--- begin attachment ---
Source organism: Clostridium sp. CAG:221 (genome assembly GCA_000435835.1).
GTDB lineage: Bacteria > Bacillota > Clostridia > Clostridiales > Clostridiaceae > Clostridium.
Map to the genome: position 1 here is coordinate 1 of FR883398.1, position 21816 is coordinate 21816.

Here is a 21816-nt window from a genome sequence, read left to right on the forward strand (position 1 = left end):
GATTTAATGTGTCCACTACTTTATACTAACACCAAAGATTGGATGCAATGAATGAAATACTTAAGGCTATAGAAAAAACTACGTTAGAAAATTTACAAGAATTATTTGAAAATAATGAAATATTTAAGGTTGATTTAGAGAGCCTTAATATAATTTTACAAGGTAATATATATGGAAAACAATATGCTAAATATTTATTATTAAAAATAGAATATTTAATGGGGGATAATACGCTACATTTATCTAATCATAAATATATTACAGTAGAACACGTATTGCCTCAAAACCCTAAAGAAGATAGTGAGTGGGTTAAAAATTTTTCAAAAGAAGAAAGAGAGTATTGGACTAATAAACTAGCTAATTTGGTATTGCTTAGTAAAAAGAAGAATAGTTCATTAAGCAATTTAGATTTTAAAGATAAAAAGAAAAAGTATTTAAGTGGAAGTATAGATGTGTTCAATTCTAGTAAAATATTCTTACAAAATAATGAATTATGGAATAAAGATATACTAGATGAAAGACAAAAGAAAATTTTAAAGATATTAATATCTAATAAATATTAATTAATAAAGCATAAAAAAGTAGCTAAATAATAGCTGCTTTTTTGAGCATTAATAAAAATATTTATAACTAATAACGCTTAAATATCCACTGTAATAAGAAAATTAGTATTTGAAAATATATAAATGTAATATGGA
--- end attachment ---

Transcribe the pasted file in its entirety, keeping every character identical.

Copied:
Source organism: Clostridium sp. CAG:221 (genome assembly GCA_000435835.1).
GTDB lineage: Bacteria > Bacillota > Clostridia > Clostridiales > Clostridiaceae > Clostridium.
Map to the genome: position 1 here is coordinate 1 of FR883398.1, position 21816 is coordinate 21816.

Here is a 21816-nt window from a genome sequence, read left to right on the forward strand (position 1 = left end):
GATTTAATGTGTCCACTACTTTATACTAACACCAAAGATTGGATGCAATGAATGAAATACTTAAGGCTATAGAAAAAACTACGTTAGAAAATTTACAAGAATTATTTGAAAATAATGAAATATTTAAGGTTGATTTAGAGAGCCTTAATATAATTTTACAAGGTAATATATATGGAAAACAATATGCTAAATATTTATTATTAAAAATAGAATATTTAATGGGGGATAATACGCTACATTTATCTAATCATAAATATATTACAGTAGAACACGTATTGCCTCAAAACCCTAAAGAAGATAGTGAGTGGGTTAAAAATTTTTCAAAAGAAGAAAGAGAGTATTGGACTAATAAACTAGCTAATTTGGTATTGCTTAGTAAAAAGAAGAATAGTTCATTAAGCAATTTAGATTTTAAAGATAAAAAGAAAAAGTATTTAAGTGGAAGTATAGATGTGTTCAATTCTAGTAAAATATTCTTACAAAATAATGAATTATGGAATAAAGATATACTAGATGAAAGACAAAAGAAAATTTTAAAGATATTAATATCTAATAAATATTAATTAATAAAGCATAAAAAAGTAGCTAAATAATAGCTGCTTTTTTGAGCATTAATAAAAATATTTATAACTAATAACGCTTAAATATCCACTGTAATAAGAAAATTAGTATTTGAAAATATATAAATGTAATATGGA